New Delhi: The race to the uncharted south pole of the Moon is quickening with India’s Chandrayaan-3 and Russia’s Luna-25 gearing up for lunar landings next week, each mission holding significant implications beyond the thrilling competition in the skies.
While Chandrayaan-3 plans to be the first to land on the Moon’s south pole, Luna-25’s swift trajectory has cast new light, say experts as anticipation builds up. The proximity, possible overlap, of their landing dates — August 21-23 for Luna-25 and August 23-24 for Chandrayaan-3 — has intensified global scrutiny.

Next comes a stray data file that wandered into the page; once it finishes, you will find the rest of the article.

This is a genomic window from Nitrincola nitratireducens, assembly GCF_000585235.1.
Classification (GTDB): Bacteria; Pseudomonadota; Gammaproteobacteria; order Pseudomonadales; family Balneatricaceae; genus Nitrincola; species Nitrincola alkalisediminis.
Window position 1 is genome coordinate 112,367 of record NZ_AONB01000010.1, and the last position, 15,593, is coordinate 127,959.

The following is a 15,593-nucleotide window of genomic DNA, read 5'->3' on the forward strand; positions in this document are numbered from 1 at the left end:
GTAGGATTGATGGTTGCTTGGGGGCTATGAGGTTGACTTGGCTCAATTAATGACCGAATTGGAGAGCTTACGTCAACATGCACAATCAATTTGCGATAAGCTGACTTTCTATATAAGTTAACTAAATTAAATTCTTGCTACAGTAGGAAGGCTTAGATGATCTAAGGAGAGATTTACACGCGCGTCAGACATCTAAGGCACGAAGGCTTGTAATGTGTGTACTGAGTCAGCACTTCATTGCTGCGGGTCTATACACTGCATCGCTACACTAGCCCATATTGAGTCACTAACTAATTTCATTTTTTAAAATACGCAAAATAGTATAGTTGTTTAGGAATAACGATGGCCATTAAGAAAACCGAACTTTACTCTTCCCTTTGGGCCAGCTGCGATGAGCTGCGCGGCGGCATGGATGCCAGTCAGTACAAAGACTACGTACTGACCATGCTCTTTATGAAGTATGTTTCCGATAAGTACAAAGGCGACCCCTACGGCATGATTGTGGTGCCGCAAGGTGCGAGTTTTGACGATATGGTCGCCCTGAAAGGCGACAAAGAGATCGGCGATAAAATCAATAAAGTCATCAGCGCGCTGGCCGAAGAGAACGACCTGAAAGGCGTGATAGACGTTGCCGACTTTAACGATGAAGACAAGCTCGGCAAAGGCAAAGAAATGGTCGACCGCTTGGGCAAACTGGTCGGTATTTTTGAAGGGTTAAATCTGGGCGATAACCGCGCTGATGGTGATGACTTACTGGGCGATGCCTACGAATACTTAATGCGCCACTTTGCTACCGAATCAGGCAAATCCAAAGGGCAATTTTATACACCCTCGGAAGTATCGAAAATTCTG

Chandrayaan-3, the third mission in India’s lunar exploration series, began its journey on July 14 this year and successfully entered lunar orbit on August 5. It is meticulously adjusting its orbit in preparation for a soft landing attempt within 40 days of launch.